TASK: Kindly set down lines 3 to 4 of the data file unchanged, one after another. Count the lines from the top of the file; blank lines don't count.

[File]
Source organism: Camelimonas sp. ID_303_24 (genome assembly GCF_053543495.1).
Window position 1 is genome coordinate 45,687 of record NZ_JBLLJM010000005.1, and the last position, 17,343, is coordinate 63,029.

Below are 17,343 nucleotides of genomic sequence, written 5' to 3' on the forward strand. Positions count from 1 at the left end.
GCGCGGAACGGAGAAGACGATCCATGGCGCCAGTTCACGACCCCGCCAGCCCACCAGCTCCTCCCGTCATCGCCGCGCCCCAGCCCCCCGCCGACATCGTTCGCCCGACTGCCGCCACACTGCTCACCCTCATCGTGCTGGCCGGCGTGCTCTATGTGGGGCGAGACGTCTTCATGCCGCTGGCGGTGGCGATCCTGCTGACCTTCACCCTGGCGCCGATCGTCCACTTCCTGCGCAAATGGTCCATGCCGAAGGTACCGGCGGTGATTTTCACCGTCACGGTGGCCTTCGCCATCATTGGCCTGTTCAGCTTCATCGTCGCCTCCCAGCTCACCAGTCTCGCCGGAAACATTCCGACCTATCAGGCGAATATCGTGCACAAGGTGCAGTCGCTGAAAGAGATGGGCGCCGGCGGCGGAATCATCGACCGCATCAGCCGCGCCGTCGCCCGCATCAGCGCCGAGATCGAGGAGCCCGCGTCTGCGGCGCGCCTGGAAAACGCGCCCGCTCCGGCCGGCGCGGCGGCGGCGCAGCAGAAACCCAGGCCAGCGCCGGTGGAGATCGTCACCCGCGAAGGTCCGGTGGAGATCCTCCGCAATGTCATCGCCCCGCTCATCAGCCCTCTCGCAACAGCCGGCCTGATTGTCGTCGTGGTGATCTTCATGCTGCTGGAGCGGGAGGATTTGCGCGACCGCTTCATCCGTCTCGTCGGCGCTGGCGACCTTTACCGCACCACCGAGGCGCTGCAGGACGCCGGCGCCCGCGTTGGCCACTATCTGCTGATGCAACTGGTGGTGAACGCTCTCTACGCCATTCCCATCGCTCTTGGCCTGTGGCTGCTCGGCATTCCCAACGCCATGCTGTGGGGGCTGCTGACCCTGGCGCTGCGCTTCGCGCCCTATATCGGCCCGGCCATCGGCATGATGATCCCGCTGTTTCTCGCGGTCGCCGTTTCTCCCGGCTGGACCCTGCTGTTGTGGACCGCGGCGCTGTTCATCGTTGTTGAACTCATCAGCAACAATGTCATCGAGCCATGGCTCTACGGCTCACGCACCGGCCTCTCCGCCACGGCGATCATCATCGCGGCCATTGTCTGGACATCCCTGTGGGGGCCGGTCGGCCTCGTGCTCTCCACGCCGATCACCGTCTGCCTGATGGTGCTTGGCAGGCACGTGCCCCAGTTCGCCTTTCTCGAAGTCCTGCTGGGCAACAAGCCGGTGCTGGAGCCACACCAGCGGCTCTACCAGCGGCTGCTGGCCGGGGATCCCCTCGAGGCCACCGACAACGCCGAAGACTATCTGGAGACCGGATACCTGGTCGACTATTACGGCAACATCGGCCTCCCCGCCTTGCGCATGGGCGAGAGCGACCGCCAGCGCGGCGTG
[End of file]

Below are 17,343 nucleotides of genomic sequence, written 5' to 3' on the forward strand. Positions count from 1 at the left end.
GCGCGGAACGGAGAAGACGATCCATGGCGCCAGTTCACGACCCCGCCAGCCCACCAGCTCCTCCCGTCATCGCCGCGCCCCAGCCCCCCGCCGACATCGTTCGCCCGACTGCCGCCACACTGCTCACCCTCATCGTGCTGGCCGGCGTGCTCTATGTGGGGCGAGACGTCTTCATGCCGCTGGCGGTGGCGATCCTGCTGACCTTCACCCTGGCGCCGATCGTCCACTTCCTGCGCAAATGGTCCATGCCGAAGGTACCGGCGGTGATTTTCACCGTCACGGTGGCCTTCGCCATCATTGGCCTGTTCAGCTTCATCGTCGCCTCCCAGCTCACCAGTCTCGCCGGAAACATTCCGACCTATCAGGCGAATATCGTGCACAAGGTGCAGTCGCTGAAAGAGATGGGCGCCGGCGGCGGAATCATCGACCGCATCAGCCGCGCCGTCGCCCGCATCAGCGCCGAGATCGAGGAGCCCGCGTCTGCGGCGCGCCTGGAAAACGCGCCCGCTCCGGCCGGCGCGGCGGCGGCGCAGCAGAAACCCAGGCCAGCGCCGGTGGAGATCGTCACCCGCGAAGGTCCGGTGGAGATCCTCCGCAATGTCATCGCCCCGCTCATCAGCCCTCTCGCAACAGCCGGCCTGATTGTCGTCGTGGTGATCTTCATGCTGCTGGAGCGGGAGGATTTGCGCGACCGCTTCATCCGTCTCGTCGGCGCTGGCGACCTTTACCGCACCACCGAGGCGCTGCAGGACGCCGGCGCCCGCGTTGGCCACTATCTGCTGATGCAACTGGTGGTGAACGCTCTCTACGCCATTCCCATCGCTCTTGGCCTGTGGCTGCTCGGCATTCCCAACGCCATGCTGTGGGGGCTGCTGACCCTGGCGCTGCGCTTCGCGCCCTATATCGGCCCGGCCATCGGCATGATGATCCCGCTGTTTCTCGCGGTCGCCGTTTCTCCCGGCTGGACCCTGCTGTTGTGGACCGCGGCGCTGTTCATCGTTGTTGAACTCATCAGCAACAATGTCATCGAGCCATGGCTCTACGGCTCACGCACCGGCCTCTCCGCCACGGCGATCATCATCGCGGCCATTGTCTGGACATCCCTGTGGGGGCCGGTCGGCCTCGTGCTCTCCACGCCGATCACCGTCTGCCTGATGGTGCTTGGCAGGCACGTGCCCCAGTTCGCCTTTCTCGAAGTCCTGCTGGGCAACAAGCCGGTGCTGGAGCCACACCAGCGGCTCTACCAGCGGCTGCTGGCCGGGGATCCCCTCGAGGCCACCGACAACGCCGAAGACTATCTGGAGACCGGATACCTGGTCGACTATTACGGCAACATCGGCCTCCCCGCCTTGCGCATGGGCGAGAGCGACCGCCAGCGCGGCGTG